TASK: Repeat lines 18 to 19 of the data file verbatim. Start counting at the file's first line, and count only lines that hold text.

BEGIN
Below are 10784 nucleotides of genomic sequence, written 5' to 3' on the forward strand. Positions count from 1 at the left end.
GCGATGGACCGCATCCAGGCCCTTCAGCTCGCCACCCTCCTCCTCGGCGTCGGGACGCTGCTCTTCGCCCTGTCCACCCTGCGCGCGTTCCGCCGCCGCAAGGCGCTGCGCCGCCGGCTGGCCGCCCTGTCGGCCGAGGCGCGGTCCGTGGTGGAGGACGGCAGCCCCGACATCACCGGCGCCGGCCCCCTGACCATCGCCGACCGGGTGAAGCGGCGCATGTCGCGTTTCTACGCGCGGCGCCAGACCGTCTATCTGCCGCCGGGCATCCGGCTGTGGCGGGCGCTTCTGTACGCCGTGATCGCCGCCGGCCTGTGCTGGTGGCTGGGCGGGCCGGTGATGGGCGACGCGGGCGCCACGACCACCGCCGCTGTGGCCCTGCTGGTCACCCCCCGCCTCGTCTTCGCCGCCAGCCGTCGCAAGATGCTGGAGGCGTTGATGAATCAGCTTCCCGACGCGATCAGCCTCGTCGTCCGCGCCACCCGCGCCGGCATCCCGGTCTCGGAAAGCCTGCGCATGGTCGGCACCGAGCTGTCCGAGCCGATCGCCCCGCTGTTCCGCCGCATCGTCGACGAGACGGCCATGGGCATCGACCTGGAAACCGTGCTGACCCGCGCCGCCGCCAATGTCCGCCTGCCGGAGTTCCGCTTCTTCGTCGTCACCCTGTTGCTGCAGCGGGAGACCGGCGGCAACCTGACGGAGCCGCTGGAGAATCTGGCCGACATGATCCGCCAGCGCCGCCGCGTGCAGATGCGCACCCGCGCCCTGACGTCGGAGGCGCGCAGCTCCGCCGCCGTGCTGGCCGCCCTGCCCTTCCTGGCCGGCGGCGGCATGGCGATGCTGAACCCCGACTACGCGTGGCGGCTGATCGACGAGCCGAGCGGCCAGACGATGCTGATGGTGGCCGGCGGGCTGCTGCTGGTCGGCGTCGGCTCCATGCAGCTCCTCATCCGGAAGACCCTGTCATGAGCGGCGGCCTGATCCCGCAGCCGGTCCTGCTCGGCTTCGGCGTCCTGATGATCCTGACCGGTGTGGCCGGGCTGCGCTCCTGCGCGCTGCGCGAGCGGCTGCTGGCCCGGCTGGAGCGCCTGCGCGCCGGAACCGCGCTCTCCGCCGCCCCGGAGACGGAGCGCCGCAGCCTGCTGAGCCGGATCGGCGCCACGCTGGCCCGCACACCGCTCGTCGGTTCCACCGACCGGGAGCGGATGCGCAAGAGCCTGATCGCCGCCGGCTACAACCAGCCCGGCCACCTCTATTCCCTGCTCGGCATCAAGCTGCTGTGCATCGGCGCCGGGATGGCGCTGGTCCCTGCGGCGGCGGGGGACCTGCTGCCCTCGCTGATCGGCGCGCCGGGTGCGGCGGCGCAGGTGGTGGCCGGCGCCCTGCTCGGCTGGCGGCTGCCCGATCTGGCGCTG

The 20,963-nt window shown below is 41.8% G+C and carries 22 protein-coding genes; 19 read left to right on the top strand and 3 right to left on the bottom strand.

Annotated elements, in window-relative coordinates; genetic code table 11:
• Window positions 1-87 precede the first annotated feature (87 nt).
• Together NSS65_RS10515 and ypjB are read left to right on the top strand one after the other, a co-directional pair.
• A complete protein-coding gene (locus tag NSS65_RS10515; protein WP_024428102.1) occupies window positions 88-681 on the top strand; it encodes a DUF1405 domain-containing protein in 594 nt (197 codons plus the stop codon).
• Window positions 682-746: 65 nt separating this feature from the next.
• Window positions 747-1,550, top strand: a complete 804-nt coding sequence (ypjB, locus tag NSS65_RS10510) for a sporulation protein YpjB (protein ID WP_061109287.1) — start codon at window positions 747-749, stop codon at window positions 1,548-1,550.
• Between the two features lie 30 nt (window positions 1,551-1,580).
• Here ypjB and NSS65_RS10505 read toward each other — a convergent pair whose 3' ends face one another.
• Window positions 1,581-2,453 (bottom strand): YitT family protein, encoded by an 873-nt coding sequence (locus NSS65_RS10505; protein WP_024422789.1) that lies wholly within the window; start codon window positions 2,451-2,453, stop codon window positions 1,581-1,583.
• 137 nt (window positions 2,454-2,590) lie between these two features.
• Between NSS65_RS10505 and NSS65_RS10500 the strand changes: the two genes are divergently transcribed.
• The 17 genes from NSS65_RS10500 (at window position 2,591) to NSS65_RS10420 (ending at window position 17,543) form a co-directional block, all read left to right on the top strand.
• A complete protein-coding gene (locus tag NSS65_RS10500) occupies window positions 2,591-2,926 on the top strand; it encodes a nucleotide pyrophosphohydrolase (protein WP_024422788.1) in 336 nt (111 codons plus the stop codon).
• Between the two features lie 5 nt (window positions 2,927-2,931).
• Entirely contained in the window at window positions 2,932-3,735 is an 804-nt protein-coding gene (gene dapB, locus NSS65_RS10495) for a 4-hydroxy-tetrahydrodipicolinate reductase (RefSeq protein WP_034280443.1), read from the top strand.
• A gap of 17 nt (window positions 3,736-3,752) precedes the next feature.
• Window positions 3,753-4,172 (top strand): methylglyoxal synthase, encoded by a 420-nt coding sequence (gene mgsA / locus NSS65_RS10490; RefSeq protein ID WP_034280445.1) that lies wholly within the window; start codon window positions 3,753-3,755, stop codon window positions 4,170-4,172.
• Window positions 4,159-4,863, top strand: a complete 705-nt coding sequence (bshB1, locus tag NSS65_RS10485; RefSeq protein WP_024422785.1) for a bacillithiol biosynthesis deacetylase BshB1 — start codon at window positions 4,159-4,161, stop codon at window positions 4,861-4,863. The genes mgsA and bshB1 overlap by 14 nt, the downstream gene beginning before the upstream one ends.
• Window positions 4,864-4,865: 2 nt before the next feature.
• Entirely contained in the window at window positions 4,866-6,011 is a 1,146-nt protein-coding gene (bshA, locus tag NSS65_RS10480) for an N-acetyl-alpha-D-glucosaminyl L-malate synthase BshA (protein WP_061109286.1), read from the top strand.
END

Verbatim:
• Entirely contained in the window at window positions 2,932-3,735 is an 804-nt protein-coding gene (gene dapB, locus NSS65_RS10495) for a 4-hydroxy-tetrahydrodipicolinate reductase (RefSeq protein WP_034280443.1), read from the top strand.
• A gap of 17 nt (window positions 3,736-3,752) precedes the next feature.